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I may destroy you

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    I may destroy you

    The awards are going to rain down on this series, which has attracted a few comments already on the rolling thread. i think it deserves its own.

    It's hard to describe what it's like. The story of a small group of friends doing very modern things in a metropolis, it's clearly indebted to Sex and the city, but with all the content scooped out and replaced with something that couldn't be more different, short of being about a convent in the countryside. It is, broadly, about living through and after a sexual assault, about young Black people subverting and fighting back against white supremacy. And it's a comedy. And it's preachy. And it wants to make a sort of generational statement, a sign of our times. Ambitious, then.

    It's the most compelling, provocative, annoying, brilliant programme i've seen in as long as i can remember.

    It is not for the faint-hearted. There are multiple rapes, scenes of drug abuse and micro-aggressions galore.

    It is not afraid of a fight. The themes of episodes 6 and 7 are right out of the Daily Mail, and will have you huffing and puffing and preparing a stiff letter of complaint to the BBC.

    And it's hard to follow at times. Characters come and go, the material digresses and meanders and takes its sweet time. At the same time, it surges along, fed by a constant stream of new takes, angles, 'content', like the twitter feeds that have made its central character into a celebrity.

    But in the background, holding everything together, is a classical story of friendship and solidarity. This is a world almost without family; parents are dismissed in a line or two; they are not repudiated, they simply exist elsewhere. This is not their story. At times we are in a fairy tale. A horror movie. All that Arabella, the heroine, has to guide her to safety are her faith and her friends. Her faith in her friends. At times we are in a sermon, too.

    Morality is everywhere, and like Arabella it points in several directions at once. Getting off your face is an inalienable right. It's also a crutch we shouldn't need. Writing confessional stories is cathartic, exploitative, liberating, triggering, it connects you, it makes you feel lonelier than ever. What kind of person do we need to be to drive a way through these contradictions, a way that will allow us to live with ourselves afterwards?

    And Arabella is a particular kind of person, a young Black woman. She's from Hackney and in Hackney, and those are two different places since she has become famous: the first, the inner city neighbourhood of her childhood; the second, a hipster hangout where she mingles with smug publishers and smart businesswomen. She mingles but never quite fits in, and this, together with her steely pride and determination to be true to her roots, will be the making of her. We hope.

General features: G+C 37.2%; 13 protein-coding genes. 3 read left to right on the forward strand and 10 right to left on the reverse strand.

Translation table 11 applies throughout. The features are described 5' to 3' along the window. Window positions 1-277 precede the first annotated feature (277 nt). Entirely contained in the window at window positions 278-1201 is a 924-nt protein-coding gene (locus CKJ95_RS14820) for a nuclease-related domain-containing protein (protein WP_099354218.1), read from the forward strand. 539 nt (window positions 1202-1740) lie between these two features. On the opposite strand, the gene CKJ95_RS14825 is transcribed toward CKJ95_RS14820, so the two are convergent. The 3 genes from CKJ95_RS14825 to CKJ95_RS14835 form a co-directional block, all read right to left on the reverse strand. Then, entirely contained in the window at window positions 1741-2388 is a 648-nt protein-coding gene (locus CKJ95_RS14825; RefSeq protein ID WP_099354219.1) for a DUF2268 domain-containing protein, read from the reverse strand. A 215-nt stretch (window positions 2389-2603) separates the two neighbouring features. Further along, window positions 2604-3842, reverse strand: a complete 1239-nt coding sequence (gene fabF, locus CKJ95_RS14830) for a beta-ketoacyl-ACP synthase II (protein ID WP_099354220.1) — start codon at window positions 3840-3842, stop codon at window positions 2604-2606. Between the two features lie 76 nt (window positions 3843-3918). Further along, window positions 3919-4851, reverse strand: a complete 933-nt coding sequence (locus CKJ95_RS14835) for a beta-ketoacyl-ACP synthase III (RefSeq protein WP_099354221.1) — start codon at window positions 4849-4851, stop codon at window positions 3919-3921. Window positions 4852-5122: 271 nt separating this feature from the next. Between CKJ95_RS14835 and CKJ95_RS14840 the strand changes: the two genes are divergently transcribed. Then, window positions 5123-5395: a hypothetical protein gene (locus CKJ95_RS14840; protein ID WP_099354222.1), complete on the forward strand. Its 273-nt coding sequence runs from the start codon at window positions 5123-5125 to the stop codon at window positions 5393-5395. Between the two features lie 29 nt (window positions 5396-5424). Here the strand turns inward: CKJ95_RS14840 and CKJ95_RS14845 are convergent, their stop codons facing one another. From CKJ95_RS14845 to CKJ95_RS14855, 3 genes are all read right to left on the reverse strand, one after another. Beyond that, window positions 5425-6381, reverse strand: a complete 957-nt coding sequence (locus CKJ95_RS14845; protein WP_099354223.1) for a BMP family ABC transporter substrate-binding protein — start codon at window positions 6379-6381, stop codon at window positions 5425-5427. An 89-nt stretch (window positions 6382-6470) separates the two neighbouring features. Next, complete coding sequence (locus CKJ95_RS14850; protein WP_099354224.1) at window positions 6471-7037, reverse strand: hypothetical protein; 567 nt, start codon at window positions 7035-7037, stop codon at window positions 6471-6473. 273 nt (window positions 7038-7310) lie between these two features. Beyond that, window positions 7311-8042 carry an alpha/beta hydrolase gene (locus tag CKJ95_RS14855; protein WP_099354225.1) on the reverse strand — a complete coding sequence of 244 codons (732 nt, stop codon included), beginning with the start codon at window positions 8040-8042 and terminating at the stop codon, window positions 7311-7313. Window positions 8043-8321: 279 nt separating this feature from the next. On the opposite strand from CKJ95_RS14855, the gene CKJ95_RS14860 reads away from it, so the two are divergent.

Michaela Coel is fucking sensational as Arabella; that is not up for debate. The shifts in tone in the script are extreme and it's her performance that accomplishes them. And the writing is sensational too – it's also by Michaela Coel. She might be quite talented.

    Above all it really does feel like the story of now. It's going to be compared with Fleabag – dark comedy, female writer-performer, says something about the times, very well made – but this resonates with me far more, even if i have no idea what they're on about for much of the time, and the text messages flick on and off the screen far too quickly for these tired old eyes to read. As i was preparing to inform the editor of the Daily Mail, before i changed my mind.

    #2
    I saw the first four episodes (the last one the male rape scene) is it worth persevering with. Seems a bit over the top and the sex scenes a bit long and graphic (i'm sounding like an old prude).

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      #3
      My mate plays the star characters Dad. we are currently ribbing him on our Whatsapp group.

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        #4
        I am LOVING this. I'm glad you gave us the headsup on the tougher aspects, and I put it off until I felt in the mood, and found it much lighter (and funnier) than expected. Maybe I've not got to the disturbing parts yet (three episodes in).

        There's a lot to relate to and the writing and acting are great.

        I'm having some difficulties with the geography, as with a lot of London-based TV dramas and films: I know most of the London locations very well, and they're all out of sync. One minute she's on the bus at the end of my road, then she's in Shoreditch, then in Soho, then in Dalston. That's distracting, but it's all authentic London.

        Michaela Cole is a great talent, indeed.

        Five episodes in, now.
        Last edited by MsD; 10-07-2020, 09:22.

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          #5
          ‪This may be the first time I’ve seen duplicitous behaviour framed starkly as the abuse it is.‬

          If you have sex (perhaps unsafe sex) with your partner believing them to be faithful, how is that different to being tricked into sex (as with one of the threesomes), how far along from actual rape? “Rape is rape” is a statement that’s supposed to be helpful, but I don’t always find it so. The nuances and sliding scales need to be explored, as I think is being done here.

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            #6
            Gripped.

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              #7
              A black trans male character played by a black male trans actor. Yay.

              The ending was very good IMO; fitting to the story in so many ways. No spoilers from me.

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                #8
                It doesn't sound like my sort of thing (not set in a US high school, for a start), but given the universal thumbs-ups on here I think I'll give it a go.

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                  #9
                  Well done to Ms Coel for making a couple of the (few) white characters sympathetic and more than just tokens, wink smiley. I was seeing people speculating that one of them might turn out to be a baddie, glad they weren’t.

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                    #10
                    That episode six is some drama.

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                      #11
                      That's the one with flashbacks to high school isn't it? Not a US high school though (sorry pebble).